Should I disable Superfetch?

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  1. TairikuOkami's Avatar
    Posts : 3,516
    Home 1809 x64 10.0.17763.194
       05 May 2017 #11

    Mine, looks deserted, almost sad.
    Attached Thumbnails Attached Thumbnails capture_05052017_223556.jpg  
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  2. WOT's Avatar
    Posts : 471
    Win 10 Pro 15063.332 (ex-Insider)
       05 May 2017 #12

    TairikuOkami said: View Post
    Mine, looks deserted, almost sad.
    I f I remember correctly, you said the prefetcher still runs even with it disabled in the registry; correct? If true, then the prefetcher folder should start to fill back up in a day or so. With that said, could you refrain from running CCleaner for a day or so and then check your prefetch folder again because I really thought that disabling the prefetcher worked; however, if you are correct, it should start to fill up again; right?
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  3.    10 Aug 2017 #13

    I know this thread has been inactive for some time, but I was looking for something and came across this and thought I would add my little bit of knowledge to the information. It might be useful. It might be interesting. It might not. Enjoy anyway.

    leaving SuperFetch aside, which is an operating system service, when an application or data is loaded into memory, it takes up a certain amount of disk I/O time. To alleviate this problem, the system operates a caching operation. This is controlled by a function simply called caching. The system operates read-ahead caching and tries to pre-empt the data to be loaded (how it does this is the subject of a different discussion) and write-behind caching, where it keeps the data in memory for a certain period of time before actually writing it to the hard disk, whether this is a HDD or SSD, is not relevant.
    The advantage of keeping applications in memory during a single boot, is that if you exit and then reload an application, it does not need to access the disk anywhere near as much. If you watch the disk activity light, you will see only a slight flicker if it is already is system cache.
    The downside is the write-behind caching. If by chance your system crashes a moment after you have saved your data to disk, there is a possibility that it will not have actually been written to disk and is actually being held in this write behind cache and could be lost.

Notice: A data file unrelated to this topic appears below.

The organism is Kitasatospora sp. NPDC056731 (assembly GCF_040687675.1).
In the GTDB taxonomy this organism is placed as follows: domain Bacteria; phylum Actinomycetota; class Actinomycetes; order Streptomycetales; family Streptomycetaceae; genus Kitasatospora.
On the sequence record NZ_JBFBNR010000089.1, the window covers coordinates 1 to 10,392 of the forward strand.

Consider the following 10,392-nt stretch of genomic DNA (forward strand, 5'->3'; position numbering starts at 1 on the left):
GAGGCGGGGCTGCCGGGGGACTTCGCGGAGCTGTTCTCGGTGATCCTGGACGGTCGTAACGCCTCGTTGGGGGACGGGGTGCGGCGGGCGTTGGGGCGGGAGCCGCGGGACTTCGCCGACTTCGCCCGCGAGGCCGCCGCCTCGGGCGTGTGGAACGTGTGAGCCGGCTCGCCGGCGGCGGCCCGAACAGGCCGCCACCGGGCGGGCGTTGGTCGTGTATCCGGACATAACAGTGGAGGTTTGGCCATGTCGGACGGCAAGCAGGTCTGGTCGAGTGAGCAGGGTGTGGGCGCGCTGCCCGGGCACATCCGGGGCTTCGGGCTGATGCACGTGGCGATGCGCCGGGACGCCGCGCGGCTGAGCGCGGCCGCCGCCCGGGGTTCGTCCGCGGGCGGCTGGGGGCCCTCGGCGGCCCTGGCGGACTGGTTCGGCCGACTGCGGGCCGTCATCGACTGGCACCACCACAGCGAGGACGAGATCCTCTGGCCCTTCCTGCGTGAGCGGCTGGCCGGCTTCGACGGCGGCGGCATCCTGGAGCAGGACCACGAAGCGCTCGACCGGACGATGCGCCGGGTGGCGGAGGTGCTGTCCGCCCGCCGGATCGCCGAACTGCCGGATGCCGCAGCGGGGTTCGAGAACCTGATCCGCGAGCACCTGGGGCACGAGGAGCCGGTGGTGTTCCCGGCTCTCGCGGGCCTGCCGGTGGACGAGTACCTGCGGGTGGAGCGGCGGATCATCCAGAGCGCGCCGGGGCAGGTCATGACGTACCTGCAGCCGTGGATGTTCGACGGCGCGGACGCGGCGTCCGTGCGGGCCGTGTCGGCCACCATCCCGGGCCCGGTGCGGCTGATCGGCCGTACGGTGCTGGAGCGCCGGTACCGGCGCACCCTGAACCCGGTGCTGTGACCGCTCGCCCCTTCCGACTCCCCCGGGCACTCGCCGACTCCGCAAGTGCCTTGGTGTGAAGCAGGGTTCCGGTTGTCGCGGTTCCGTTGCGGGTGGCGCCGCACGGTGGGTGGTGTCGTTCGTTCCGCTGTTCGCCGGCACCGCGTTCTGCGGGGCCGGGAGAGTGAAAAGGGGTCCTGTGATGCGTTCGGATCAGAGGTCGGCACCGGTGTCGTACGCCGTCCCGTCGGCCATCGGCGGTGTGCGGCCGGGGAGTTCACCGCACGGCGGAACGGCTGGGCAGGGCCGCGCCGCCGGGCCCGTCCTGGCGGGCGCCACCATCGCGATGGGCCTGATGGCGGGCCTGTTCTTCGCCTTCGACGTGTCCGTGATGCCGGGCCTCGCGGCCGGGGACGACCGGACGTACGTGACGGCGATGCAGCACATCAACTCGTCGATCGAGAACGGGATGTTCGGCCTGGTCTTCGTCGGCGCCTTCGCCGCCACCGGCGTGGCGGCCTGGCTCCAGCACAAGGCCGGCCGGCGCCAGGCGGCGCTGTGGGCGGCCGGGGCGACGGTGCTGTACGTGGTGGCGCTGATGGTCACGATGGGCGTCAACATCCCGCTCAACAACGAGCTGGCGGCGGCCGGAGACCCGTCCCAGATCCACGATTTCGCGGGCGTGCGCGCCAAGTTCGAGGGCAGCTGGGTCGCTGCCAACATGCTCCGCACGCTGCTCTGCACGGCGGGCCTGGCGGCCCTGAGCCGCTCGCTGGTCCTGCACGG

Windows does load managers for this process to make sure that any data not accessed for a short time is properly written to disk and to analyse active data, to assess when it can be written to disk without any detriment to the speed of access for the user. The process created for this purpose is called a lazy-writer and one is loaded every second to monitor what it going on.

    There are two aspects to this. firstly, a lot of windows programs operate an auto save function, so you may have an ability to recover some of the lost data through the application auto save function. Secondly, the write-behind function can be disabled in the properties of the disk in device manager.
    Unless you have a particularly slow system, disabling write-behind caching will not affect you in any noticeable way.
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  4.    10 Aug 2017 #14

    StephenAE said: View Post
    I know this thread has been inactive for some time, but I was looking for something and came across this and thought I would add my little bit of knowledge to the information. It might be useful. It might be interesting. It might not. Enjoy anyway..
    Thanks, but NONE of your post relates to how superfetch works at all though does it? SuperFetch is the point of this thread. It is like you decided to start writing about disk cache and then forgot and wrote about autosave instead.

    But thanks for the long story, I enjoyed it, and welcome :)

    Perhaps it would be better to start a thread on your own subject next time.
      My ComputerSystem Spec

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